World Bulletin / News Desk
Up to 90 percent of Russia’s airstrikes have targeted moderate Syrian forces, not ISIL, senior Obama administration officials said Wednesday.
“Eighty-five to 90 percent of Russian strikes have hit the moderate Syrian opposition and they have killed civilians in the process,” Assistant Secretary of State for Near Eastern Affairs Anne Patterson said during testimony before the House Foreign Affairs Committee.
Russia has maintained that its sorties in Syria are targeting ISIL, but the U.S. and its allies have dismissed the claim.
The air campaign has cost the country, which is in the midst of a biting recession, $2 to $4 million per day, Assistant Secretary of State for Europe and Eurasian Affairs Victoria Nuland added while testifying with Patterson.
The Syrian government’s recent offensives, aided by Russian airstrikes, have displaced more than 123,000 people, the UN said earlier this week.
“The regime continues to barrel bomb its own citizens with impunity, perhaps even emboldened by Moscow's help,” Nuland said, adding that Russian casualties in Syria “are also reportedly on the rise, although the Kremlin is again working overtime to mask them and silence the loved ones of the lost.''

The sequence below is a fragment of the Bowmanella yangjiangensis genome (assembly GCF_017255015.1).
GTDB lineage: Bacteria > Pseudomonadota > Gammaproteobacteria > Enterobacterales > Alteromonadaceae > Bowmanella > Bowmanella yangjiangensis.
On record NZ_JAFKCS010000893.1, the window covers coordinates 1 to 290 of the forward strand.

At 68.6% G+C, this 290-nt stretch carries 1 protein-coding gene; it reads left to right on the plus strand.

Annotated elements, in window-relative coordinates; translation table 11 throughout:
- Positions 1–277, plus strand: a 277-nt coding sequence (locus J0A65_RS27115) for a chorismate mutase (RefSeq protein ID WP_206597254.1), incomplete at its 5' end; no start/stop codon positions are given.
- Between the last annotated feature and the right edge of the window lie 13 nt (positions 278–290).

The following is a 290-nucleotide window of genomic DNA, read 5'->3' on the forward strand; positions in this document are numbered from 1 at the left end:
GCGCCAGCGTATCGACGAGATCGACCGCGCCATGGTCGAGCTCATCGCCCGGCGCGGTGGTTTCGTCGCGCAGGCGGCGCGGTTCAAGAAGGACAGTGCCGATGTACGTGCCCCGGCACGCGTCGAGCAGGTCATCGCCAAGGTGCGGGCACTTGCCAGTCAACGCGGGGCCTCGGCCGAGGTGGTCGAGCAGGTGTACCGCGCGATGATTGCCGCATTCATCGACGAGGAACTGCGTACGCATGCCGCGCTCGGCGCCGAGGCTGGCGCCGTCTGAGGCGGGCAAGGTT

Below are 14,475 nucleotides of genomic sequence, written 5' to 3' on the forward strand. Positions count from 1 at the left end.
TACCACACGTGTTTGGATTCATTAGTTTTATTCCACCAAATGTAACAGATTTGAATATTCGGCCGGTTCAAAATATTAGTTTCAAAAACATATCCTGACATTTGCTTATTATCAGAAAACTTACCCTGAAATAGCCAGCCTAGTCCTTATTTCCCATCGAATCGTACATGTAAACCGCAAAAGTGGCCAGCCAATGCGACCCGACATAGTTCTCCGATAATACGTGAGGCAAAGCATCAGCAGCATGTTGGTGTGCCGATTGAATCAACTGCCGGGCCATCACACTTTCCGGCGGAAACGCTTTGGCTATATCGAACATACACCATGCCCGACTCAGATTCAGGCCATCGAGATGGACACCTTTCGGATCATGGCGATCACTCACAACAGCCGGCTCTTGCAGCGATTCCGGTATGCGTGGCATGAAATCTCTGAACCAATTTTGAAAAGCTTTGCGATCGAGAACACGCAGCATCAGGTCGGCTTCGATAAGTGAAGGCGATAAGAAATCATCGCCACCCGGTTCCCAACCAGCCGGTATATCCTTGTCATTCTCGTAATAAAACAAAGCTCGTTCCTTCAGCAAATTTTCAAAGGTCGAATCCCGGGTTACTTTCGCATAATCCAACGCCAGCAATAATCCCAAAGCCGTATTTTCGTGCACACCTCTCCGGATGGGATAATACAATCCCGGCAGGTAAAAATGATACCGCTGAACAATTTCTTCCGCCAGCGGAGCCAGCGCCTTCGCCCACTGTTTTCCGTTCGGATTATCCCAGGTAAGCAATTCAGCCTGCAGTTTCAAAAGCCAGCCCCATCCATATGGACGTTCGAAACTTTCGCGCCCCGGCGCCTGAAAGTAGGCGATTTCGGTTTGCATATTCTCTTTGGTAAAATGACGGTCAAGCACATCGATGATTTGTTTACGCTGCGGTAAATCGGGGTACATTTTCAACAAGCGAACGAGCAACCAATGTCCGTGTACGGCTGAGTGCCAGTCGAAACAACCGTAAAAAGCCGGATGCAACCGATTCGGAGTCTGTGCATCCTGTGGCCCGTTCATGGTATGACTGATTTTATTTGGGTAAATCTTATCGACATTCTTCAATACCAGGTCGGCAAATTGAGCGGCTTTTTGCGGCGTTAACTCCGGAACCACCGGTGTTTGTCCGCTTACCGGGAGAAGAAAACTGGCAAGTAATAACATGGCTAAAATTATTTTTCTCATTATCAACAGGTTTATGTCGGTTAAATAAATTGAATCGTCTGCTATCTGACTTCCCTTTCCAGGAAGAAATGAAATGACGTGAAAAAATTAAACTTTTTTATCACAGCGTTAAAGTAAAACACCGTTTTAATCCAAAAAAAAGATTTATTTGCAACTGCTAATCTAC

"What would positive cooperation by Russia look like?" she asked. "First, Russia would turn its guns on ISIL and stop the carnage in and around Syria's western cities. As the price of its support, Moscow would insist that Assad ground the helicopters and planes that he's using to barrel bomb innocents on a daily basis."
Without elaborating, Nuland said U.S.-led coalition airstrikes against ISIL could produce an area in northern Syria where civilians could be safe from hardliners and Syrian government forces.
“As we accelerate our own work with Turkey and other like-minded partners to roll back ISIL in northern Syria, a collateral benefit could be the creation of a space where Syrian civilians are free from Assad's barrel bombs, as well as ISIL's atrocities,” she said.
But logistical complexities of implementing a safe zone could negate the viability of doing so, Patterson said.
Noting that a potential safe zone in Northern Syria would be “hugely complex and resource-intensive,” she said: “We continue to look at this. We continue to study this. But there is no viable option on the table at this time.”
The Syrian civil war has claimed more than 250,000 lives since 2011 and made the country the world's single-largest source of refugees and displaced people.
Nearly 4 million Syrians have become refugees and at least 7.6 million have been internally displaced, according to UN figures.Last Mod: 05 Kasım 2015, 09:25